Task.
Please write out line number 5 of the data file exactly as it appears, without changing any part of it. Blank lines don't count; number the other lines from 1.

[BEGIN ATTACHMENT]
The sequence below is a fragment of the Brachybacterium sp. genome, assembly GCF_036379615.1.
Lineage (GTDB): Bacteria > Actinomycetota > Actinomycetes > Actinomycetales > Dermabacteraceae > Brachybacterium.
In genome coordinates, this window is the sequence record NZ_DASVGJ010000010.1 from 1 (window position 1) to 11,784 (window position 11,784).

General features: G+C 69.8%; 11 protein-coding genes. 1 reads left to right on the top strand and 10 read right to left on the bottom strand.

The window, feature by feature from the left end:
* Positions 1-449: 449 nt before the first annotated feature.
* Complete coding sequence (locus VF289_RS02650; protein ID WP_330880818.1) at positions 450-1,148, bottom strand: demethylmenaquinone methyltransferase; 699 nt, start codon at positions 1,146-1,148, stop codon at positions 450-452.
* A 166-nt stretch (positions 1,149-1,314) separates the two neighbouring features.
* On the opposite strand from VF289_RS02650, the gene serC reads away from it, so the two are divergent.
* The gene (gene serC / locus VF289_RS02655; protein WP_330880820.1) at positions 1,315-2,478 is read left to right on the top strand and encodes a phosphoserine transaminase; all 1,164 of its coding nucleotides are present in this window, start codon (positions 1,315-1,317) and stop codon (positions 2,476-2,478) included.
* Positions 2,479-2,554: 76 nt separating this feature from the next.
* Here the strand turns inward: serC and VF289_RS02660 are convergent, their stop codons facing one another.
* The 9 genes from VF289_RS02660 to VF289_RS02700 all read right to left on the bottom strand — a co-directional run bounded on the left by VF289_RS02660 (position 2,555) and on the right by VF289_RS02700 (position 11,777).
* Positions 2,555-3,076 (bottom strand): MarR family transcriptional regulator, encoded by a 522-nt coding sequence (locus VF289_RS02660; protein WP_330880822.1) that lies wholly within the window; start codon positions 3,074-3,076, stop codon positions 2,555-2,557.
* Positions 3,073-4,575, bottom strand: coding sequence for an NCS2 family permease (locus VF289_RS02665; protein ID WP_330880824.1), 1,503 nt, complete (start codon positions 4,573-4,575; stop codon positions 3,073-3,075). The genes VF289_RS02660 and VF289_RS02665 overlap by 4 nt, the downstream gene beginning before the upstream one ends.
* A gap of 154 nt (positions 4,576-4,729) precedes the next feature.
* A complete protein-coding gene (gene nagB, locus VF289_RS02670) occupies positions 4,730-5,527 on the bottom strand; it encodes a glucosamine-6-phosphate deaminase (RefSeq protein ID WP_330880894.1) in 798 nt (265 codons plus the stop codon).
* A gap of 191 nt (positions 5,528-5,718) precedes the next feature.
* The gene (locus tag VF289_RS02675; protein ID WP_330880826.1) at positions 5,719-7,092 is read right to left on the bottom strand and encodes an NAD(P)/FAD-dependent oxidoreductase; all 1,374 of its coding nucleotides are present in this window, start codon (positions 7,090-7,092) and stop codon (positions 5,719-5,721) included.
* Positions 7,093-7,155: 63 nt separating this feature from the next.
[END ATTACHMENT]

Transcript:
The window, feature by feature from the left end: